Relatives of several Black males shot and killed in recent years by local police on Friday called for King County Sheriff Mitzi Johanknecht’s resignation for what they described as “her failure to treat racism with the seriousness it requires.”
The group, which asked King County Executive Dow Constantine and the Metropolitan King County Council for support, also demanded that Sheriff’s Capt. Todd Miller, who was involved in one of the fatal shootings, be fired for separately describing a group of Black teens as “animals” in a social media post last year.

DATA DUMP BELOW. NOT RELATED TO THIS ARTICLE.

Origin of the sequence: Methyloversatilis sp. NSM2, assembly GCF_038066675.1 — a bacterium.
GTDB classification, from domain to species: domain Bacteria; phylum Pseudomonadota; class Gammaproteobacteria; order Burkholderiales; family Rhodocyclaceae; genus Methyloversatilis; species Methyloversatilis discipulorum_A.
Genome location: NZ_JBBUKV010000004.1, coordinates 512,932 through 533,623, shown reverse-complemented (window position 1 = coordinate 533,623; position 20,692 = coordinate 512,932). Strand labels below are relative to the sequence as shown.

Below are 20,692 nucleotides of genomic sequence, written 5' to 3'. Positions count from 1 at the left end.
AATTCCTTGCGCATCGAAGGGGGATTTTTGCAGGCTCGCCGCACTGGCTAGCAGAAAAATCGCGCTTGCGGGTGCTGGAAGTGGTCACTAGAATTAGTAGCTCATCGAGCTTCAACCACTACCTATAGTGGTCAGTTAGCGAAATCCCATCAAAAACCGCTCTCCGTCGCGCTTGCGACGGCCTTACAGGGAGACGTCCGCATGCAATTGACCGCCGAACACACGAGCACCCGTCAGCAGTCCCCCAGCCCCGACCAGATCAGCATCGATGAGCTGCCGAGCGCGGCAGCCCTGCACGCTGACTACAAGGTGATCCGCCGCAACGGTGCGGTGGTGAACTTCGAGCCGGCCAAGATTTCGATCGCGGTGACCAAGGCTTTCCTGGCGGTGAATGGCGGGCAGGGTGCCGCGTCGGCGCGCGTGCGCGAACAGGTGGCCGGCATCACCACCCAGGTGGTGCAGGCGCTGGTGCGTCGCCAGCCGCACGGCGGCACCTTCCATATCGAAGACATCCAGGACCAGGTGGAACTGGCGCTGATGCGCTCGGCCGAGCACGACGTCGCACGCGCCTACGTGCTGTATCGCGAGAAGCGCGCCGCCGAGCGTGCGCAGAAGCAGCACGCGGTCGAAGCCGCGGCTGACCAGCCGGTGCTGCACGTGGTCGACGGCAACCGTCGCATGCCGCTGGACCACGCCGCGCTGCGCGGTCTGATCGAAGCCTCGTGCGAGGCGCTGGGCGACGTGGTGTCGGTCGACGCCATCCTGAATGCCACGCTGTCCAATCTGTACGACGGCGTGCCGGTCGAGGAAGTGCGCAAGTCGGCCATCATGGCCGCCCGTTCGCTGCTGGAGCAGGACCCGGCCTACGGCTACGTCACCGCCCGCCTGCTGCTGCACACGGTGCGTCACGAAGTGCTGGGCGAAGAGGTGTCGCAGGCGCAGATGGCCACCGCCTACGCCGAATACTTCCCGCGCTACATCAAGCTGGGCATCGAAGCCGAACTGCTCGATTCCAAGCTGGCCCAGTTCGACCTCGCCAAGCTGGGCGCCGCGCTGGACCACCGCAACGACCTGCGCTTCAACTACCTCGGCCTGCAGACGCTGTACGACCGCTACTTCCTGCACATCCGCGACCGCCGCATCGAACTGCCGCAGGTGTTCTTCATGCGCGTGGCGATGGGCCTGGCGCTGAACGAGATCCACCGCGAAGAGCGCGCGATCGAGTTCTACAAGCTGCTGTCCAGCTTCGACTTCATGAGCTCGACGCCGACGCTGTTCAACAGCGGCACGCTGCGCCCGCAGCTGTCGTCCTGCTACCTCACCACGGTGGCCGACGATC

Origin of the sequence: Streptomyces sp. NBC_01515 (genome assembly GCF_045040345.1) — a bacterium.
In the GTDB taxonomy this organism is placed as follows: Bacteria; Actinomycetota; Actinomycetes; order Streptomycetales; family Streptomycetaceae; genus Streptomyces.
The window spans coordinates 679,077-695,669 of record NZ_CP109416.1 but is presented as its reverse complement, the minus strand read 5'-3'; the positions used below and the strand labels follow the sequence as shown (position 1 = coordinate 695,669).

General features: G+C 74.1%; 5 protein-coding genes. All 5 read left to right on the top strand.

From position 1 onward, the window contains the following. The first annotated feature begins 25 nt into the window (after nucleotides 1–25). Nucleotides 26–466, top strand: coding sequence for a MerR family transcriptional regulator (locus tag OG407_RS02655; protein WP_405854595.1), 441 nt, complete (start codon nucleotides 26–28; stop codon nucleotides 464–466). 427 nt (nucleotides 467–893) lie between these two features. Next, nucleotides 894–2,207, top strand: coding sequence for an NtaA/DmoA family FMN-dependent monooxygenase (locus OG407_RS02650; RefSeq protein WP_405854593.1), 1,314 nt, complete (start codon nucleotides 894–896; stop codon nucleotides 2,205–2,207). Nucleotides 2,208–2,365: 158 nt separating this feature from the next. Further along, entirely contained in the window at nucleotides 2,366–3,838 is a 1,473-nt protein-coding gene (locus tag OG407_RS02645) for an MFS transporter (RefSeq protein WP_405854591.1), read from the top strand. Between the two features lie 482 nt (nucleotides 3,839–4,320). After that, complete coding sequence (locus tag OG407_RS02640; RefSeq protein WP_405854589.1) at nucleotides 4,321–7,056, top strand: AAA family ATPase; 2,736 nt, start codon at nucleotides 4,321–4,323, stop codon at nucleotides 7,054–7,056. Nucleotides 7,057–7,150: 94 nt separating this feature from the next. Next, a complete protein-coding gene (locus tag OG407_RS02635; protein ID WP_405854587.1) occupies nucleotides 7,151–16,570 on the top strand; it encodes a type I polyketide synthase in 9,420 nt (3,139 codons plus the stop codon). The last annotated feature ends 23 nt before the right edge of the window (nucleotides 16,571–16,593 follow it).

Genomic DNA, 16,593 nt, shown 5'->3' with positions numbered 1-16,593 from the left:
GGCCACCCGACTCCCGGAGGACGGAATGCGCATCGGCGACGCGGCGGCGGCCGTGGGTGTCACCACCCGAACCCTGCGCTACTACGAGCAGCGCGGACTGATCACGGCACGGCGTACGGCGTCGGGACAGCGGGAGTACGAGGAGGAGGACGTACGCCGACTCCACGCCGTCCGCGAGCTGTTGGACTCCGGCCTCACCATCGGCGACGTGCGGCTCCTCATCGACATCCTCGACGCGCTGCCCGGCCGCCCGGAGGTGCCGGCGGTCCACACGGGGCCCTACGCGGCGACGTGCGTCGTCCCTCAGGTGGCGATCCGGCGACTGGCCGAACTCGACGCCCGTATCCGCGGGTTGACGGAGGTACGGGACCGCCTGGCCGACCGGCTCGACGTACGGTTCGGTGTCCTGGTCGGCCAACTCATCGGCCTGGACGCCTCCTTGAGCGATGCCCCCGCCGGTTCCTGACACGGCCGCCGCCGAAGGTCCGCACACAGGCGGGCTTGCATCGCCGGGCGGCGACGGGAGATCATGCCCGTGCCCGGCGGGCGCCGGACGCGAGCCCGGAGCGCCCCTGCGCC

After an internal investigation, Johanknecht gave Miller a one-day suspension.
“I want her to resign. I want Todd Miller to be fired, not promoted,” said Alexis Dunlap Francois, during a news conference outside the King County Administration Building in downtown Seattle. “She slaps us in the face by pretending to care and support our families.”
Dunlap Francois’ 17-year-old son, MiChance Dunlap Gittins, was fatally shot in 2017 during a botched sting operation aimed at arresting another youth for a homicide it turned out that neither teen had anything to do with. The sting was led by then-sergeant Miller, who is white and has since attained the captain’s rank.
Johanknecht wasn’t sheriff at the time of the shooting, but she recently suspended Miller for a day without pay after a colleague complained of his “very offensive and racist” Facebook post in April. By contrast, another deputy, Mike Brown, was recently fired for inappropriate social media posts.